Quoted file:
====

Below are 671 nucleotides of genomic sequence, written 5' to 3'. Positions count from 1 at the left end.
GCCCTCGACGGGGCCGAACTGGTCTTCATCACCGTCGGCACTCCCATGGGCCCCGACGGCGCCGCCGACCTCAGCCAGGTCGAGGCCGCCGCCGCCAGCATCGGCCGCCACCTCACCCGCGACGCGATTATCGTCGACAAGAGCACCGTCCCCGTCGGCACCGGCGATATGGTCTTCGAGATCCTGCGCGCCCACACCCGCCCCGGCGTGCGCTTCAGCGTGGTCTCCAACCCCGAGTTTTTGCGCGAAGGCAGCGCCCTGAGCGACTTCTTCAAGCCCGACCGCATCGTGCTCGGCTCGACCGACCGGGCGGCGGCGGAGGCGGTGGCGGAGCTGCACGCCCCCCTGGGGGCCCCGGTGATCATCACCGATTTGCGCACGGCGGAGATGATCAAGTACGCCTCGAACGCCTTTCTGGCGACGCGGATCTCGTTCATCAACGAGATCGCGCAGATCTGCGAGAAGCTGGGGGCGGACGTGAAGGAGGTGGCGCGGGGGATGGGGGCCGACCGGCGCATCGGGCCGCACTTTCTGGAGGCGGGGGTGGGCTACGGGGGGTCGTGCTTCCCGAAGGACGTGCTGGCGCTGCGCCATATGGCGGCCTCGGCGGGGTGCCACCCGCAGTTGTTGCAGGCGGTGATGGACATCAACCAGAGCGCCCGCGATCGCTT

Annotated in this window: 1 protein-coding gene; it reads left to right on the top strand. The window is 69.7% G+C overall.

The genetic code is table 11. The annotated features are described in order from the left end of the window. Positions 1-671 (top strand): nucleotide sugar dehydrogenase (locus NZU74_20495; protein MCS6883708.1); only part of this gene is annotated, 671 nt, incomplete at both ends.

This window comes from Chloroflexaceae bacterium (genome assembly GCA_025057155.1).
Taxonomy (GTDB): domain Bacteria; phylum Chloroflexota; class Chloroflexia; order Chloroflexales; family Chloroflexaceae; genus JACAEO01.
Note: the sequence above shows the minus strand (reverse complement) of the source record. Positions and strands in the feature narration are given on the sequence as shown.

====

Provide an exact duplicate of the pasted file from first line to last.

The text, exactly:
Below are 671 nucleotides of genomic sequence, written 5' to 3'. Positions count from 1 at the left end.
GCCCTCGACGGGGCCGAACTGGTCTTCATCACCGTCGGCACTCCCATGGGCCCCGACGGCGCCGCCGACCTCAGCCAGGTCGAGGCCGCCGCCGCCAGCATCGGCCGCCACCTCACCCGCGACGCGATTATCGTCGACAAGAGCACCGTCCCCGTCGGCACCGGCGATATGGTCTTCGAGATCCTGCGCGCCCACACCCGCCCCGGCGTGCGCTTCAGCGTGGTCTCCAACCCCGAGTTTTTGCGCGAAGGCAGCGCCCTGAGCGACTTCTTCAAGCCCGACCGCATCGTGCTCGGCTCGACCGACCGGGCGGCGGCGGAGGCGGTGGCGGAGCTGCACGCCCCCCTGGGGGCCCCGGTGATCATCACCGATTTGCGCACGGCGGAGATGATCAAGTACGCCTCGAACGCCTTTCTGGCGACGCGGATCTCGTTCATCAACGAGATCGCGCAGATCTGCGAGAAGCTGGGGGCGGACGTGAAGGAGGTGGCGCGGGGGATGGGGGCCGACCGGCGCATCGGGCCGCACTTTCTGGAGGCGGGGGTGGGCTACGGGGGGTCGTGCTTCCCGAAGGACGTGCTGGCGCTGCGCCATATGGCGGCCTCGGCGGGGTGCCACCCGCAGTTGTTGCAGGCGGTGATGGACATCAACCAGAGCGCCCGCGATCGCTT

Annotated in this window: 1 protein-coding gene; it reads left to right on the top strand. The window is 69.7% G+C overall.

The genetic code is table 11. The annotated features are described in order from the left end of the window. Positions 1-671 (top strand): nucleotide sugar dehydrogenase (locus NZU74_20495; protein MCS6883708.1); only part of this gene is annotated, 671 nt, incomplete at both ends.

This window comes from Chloroflexaceae bacterium (genome assembly GCA_025057155.1).
Taxonomy (GTDB): domain Bacteria; phylum Chloroflexota; class Chloroflexia; order Chloroflexales; family Chloroflexaceae; genus JACAEO01.
Note: the sequence above shows the minus strand (reverse complement) of the source record. Positions and strands in the feature narration are given on the sequence as shown.